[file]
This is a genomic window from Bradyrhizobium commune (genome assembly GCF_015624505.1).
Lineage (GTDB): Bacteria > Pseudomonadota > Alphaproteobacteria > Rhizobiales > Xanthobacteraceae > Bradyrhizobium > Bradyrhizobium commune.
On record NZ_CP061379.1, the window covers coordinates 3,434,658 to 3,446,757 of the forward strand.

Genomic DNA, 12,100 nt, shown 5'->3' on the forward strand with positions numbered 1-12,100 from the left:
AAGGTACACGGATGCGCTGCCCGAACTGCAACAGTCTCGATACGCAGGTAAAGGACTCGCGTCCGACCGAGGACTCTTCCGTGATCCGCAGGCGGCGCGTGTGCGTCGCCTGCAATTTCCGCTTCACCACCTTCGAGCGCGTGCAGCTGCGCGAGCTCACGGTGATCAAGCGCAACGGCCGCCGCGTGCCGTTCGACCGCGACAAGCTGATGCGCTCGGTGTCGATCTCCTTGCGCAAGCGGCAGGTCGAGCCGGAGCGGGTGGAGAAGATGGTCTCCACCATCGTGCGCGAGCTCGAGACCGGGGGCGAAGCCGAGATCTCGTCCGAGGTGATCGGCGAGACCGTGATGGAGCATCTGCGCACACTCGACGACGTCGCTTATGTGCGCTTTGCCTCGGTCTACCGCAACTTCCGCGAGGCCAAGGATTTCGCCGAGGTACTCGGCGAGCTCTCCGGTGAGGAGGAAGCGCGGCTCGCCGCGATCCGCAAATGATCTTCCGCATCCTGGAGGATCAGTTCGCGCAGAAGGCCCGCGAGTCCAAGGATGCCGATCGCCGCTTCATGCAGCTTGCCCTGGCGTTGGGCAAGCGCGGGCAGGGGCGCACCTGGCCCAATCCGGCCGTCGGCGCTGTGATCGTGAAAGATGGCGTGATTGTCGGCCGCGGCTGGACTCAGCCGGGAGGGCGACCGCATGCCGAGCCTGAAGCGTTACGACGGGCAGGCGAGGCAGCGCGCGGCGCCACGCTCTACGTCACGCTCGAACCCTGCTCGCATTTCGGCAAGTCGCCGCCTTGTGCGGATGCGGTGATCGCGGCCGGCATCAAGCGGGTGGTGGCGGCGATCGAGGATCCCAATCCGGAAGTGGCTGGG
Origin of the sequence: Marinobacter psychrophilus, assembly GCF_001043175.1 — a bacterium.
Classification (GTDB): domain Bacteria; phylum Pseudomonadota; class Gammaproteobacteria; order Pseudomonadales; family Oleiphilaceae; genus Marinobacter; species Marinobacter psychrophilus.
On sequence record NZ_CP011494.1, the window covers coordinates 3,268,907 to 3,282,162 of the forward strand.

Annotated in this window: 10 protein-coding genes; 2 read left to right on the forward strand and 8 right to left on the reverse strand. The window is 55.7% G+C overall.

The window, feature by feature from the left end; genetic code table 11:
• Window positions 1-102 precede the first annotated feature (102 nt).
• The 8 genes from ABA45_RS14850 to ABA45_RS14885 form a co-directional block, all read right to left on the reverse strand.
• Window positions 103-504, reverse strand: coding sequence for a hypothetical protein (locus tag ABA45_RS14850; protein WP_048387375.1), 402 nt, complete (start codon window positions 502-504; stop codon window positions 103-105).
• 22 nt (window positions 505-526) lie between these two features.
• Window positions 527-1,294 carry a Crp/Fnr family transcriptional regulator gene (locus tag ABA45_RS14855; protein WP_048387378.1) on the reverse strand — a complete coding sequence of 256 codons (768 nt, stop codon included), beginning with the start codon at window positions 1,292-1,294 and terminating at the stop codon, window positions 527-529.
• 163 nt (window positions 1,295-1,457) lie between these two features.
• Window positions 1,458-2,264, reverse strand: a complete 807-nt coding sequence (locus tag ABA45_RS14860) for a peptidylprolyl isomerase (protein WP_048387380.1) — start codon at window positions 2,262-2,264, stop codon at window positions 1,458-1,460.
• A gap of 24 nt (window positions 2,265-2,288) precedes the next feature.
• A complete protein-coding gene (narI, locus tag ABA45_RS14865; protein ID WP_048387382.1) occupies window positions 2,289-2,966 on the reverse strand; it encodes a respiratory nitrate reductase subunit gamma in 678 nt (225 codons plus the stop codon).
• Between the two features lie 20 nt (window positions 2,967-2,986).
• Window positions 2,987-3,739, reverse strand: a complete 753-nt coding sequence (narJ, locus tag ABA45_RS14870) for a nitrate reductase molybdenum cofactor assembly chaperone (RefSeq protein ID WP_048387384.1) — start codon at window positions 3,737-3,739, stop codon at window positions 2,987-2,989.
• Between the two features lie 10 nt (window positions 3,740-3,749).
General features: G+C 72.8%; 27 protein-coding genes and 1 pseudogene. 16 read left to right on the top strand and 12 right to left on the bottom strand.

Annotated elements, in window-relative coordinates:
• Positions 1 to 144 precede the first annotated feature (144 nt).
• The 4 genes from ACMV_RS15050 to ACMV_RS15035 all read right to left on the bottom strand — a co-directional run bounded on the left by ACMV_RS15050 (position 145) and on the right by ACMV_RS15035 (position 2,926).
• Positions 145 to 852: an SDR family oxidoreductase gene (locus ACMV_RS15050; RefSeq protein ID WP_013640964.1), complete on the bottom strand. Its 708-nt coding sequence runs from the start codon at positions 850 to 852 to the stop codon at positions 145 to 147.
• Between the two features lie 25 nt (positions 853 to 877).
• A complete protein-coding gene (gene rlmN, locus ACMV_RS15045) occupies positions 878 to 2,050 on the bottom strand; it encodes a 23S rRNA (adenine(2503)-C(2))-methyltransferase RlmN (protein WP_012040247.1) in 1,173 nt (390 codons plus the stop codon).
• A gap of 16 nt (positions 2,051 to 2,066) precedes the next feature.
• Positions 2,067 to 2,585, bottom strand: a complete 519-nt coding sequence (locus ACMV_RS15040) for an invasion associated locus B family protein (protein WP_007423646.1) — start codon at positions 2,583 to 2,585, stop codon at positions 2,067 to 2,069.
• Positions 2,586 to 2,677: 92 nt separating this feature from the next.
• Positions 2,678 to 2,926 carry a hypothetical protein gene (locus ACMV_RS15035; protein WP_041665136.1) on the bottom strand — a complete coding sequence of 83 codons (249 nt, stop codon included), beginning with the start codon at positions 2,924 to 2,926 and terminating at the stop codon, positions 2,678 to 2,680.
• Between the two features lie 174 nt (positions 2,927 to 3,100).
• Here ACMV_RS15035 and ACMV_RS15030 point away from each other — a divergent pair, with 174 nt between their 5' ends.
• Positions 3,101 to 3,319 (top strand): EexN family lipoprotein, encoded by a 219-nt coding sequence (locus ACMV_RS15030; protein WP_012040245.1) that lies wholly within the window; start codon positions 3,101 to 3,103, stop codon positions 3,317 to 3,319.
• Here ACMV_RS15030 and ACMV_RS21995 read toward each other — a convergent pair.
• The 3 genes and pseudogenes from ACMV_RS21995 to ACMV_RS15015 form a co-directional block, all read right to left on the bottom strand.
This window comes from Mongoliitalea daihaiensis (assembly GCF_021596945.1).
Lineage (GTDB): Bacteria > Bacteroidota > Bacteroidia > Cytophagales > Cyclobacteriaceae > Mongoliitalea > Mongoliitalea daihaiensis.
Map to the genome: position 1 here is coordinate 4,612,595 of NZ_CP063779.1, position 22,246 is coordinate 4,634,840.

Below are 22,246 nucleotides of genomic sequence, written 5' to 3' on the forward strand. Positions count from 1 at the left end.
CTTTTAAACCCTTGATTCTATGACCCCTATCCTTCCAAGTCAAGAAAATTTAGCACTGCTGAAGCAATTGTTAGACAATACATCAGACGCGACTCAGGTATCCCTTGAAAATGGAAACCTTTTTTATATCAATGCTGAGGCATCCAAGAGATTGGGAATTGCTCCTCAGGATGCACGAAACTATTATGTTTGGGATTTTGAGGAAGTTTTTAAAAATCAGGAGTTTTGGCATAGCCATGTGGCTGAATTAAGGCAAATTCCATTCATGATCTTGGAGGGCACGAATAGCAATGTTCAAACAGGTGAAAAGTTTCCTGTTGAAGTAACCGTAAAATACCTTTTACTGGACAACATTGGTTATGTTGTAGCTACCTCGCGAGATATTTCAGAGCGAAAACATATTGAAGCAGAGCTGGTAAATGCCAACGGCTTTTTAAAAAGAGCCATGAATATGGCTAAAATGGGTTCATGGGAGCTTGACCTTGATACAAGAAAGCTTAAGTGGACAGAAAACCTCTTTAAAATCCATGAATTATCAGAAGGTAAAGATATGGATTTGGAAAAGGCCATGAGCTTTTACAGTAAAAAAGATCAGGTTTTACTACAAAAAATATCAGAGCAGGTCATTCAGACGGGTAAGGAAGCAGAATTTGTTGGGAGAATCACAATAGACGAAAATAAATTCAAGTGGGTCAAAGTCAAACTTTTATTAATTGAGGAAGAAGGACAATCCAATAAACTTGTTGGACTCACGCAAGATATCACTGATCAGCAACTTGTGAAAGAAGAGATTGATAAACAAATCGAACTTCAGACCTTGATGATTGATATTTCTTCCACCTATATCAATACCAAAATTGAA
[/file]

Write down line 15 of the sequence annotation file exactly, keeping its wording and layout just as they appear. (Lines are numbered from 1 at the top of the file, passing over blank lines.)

• Window positions 527-1,294 carry a Crp/Fnr family transcriptional regulator gene (locus tag ABA45_RS14855; protein WP_048387378.1) on the reverse strand — a complete coding sequence of 256 codons (768 nt, stop codon included), beginning with the start codon at window positions 1,292-1,294 and terminating at the stop codon, window positions 527-529.